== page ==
A recent study aimed to compare the effect of high versus low intensity strength training in those with knee osteoarthritis.
We reviewed this study in the latest issue of our Research Reviews – where industry experts break down the most recent and clinically relevant studies, for immediate application in the clinic.
What you’ll read below is a snippet from the review.
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Back to the study!
STUDY TITLE: Effect of high-intensity strength training on knee pain and knee joint compressive forces among adults with knee osteoarthritis: the START randomized clinical trial – Messier et al (2021)
Study reviewed by Todd Hargrove in the April 2021 issue of the Research Reviews
Key points from the study
- High-intensity strength training for knee osteoarthritis (OA) was not superior to low intensity training or general health workshop attendance.
- Several different interventions may be effective for knee OA, and they should be chosen based on the specific needs and interests of the client.
Background and Objective
Knee osteoarthritis (OA) is a leading cause of disability. Prior research has shown that resistance training is effective at reducing pain, however questions remain about what level of intensity for resistance training is optimal.
This study sought to determine whether high-intensity strength training reduced knee pain and knee joint compressive forces better than low-intensity strength training and general health workshop attendance.
The study included 377 adults with mild to moderate knee osteoarthritis. Participants were all older than 50, and had not done strength training in the last six months. Participants were randomized into three treatment groups: high-intensity training, low-intensity training, and regular attendance at a general health workshop (attention control group).
Both the high-intensity and low-intensity groups did 3 sessions per week for 18 months. Each group did 6 lower body exercises. The high-intensity group progressed from 3 sets of 8 repetitions at 75% of 1RM, to 3 sets of 6 repetitions at 90% of 1RM. The low-intensity group performed 3 sets of 15 repetitions at 30% to 40% 1RM. The ‘attention control’ group attended a group workshop on general health twice a week for 6 months, and then once a week for 12 months.
The two primary outcomes were self-reported knee pain and maximum knee joint compressive force during walking.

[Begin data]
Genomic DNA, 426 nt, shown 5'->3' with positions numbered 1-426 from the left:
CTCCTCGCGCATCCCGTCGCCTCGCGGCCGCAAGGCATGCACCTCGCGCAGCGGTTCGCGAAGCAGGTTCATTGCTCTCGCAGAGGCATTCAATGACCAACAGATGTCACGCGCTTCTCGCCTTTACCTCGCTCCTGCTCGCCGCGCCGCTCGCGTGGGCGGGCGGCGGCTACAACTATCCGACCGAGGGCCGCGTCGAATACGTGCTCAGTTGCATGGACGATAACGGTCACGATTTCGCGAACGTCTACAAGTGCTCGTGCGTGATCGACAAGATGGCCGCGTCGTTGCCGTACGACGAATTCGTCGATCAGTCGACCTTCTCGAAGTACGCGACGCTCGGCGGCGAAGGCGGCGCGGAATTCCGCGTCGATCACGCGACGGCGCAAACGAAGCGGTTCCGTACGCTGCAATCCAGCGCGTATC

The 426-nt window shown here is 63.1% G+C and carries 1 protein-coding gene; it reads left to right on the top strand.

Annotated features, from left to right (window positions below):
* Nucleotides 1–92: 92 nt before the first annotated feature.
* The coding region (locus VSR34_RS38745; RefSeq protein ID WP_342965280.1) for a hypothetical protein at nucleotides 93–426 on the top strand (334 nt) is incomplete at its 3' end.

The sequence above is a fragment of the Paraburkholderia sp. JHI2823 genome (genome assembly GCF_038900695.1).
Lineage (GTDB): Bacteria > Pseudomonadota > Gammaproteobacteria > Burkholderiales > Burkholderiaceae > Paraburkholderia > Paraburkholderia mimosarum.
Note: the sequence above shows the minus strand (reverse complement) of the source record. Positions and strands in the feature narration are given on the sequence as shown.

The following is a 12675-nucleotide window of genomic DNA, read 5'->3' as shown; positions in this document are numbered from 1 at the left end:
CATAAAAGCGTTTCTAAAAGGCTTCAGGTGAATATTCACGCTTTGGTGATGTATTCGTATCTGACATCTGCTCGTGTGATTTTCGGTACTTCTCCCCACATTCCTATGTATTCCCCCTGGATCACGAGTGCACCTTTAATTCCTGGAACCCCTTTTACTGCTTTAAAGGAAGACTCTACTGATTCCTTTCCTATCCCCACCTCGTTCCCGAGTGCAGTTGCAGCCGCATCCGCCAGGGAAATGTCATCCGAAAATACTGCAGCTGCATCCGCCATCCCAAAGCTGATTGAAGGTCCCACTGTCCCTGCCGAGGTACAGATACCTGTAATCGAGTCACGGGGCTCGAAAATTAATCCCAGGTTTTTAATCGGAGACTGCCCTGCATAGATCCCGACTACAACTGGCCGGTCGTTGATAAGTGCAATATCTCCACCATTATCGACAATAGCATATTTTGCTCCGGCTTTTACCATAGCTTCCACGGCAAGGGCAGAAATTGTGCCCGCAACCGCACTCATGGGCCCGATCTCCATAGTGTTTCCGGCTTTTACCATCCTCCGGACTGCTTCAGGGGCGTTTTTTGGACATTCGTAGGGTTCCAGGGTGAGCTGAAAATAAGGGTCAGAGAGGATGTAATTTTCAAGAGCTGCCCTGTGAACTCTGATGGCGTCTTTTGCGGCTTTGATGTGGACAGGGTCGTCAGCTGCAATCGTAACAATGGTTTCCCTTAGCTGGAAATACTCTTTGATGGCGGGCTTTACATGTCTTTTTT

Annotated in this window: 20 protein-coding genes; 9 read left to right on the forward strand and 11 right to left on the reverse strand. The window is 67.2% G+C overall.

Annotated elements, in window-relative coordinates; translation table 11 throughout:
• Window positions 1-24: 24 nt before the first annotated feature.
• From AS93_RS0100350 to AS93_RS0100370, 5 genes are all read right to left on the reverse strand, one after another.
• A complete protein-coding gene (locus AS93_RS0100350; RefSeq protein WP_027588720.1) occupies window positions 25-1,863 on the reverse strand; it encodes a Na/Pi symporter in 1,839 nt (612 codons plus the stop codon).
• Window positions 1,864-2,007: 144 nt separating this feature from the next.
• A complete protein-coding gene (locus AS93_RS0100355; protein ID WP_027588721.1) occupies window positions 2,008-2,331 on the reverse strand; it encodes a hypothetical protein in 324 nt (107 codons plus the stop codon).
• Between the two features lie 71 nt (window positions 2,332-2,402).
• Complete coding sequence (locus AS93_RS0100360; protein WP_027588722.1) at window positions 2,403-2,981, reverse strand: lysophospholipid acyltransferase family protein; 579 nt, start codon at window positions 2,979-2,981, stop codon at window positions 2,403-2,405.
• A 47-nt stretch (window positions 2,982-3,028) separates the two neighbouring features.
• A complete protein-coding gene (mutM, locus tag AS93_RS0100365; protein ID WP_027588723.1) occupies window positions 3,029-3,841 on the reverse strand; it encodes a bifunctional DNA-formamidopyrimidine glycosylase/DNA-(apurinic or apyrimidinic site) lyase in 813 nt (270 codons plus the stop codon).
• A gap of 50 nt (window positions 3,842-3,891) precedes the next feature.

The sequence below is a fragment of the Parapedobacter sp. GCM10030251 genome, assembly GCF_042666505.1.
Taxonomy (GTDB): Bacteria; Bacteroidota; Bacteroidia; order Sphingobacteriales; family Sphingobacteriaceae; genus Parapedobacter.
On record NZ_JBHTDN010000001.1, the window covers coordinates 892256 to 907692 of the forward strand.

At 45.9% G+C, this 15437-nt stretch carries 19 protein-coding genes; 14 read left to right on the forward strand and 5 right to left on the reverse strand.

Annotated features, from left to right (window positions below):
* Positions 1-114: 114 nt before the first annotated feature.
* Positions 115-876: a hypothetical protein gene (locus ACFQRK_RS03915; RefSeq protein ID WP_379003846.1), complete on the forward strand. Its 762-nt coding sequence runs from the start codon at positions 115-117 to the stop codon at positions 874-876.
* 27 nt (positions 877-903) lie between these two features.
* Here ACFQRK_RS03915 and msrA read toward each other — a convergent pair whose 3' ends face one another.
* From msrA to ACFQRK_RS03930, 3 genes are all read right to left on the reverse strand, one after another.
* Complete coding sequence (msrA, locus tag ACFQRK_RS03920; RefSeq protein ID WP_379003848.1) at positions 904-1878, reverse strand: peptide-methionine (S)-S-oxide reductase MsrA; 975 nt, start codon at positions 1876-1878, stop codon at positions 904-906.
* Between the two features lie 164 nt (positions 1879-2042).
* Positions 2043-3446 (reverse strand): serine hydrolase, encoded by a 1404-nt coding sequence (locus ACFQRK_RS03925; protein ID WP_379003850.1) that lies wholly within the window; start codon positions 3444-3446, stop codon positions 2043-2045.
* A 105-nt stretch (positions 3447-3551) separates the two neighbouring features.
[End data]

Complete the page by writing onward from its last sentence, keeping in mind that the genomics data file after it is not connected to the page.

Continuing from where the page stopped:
- There was no significant difference in knee pain or knee compressive forces during walking between the three groups at 18 months.
- The large majority of secondary outcomes also showed no significant differences between the three groups.
- The attention control group reduced pain by 33%! This may explain why there was no significant difference between the three groups.
- The participants were generally white, male, and obese; therefore the results may not be generalizable to other patient demographics.
Prior research on knee OA has shown that strength training reduces pain, enhances well-being, and may increase shock absorption capability during walking. What hadn’t been well studied however, before this RCT, was whether high-intensity strength training could provide more pain relief than low-intensity training.
This study shows that both high and low-intensity strength training can be effective for those with knee OA. This supports the view that a key ingredient in the treatment of musculoskeletal pain is often not the exact details of the intervention, but rather the patient’s commitment to a plan of action that involves support from caregivers.
Here’s what this review looks like in our April issue.
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Here are the 11 other studies we’ve reviewed in our April issue just published:
- Flexed vs Lordotic Lumbar Postures During Lifting
- Mobilization with Movement for Ankle Sprains
- Foot Stiffening During Push-Off Phase of Walking
- Patient Decision-Making for Shoulder Surgery
- Lower Limb Joint Contributions to Hop Performance
- Imaging for Low Back Pain
- Diagnosis + Management of Proximal Hamstring Tendinopathy
- Power Training for Hip OA and Total Hip Arthroplasty
- Preventing Bone Stress Injuries in Runners
- Impact of Diastasis Recti Abdominis on Pain and Function
- Cervical Spinal Nerve Mechanics During Neurodynamic Testing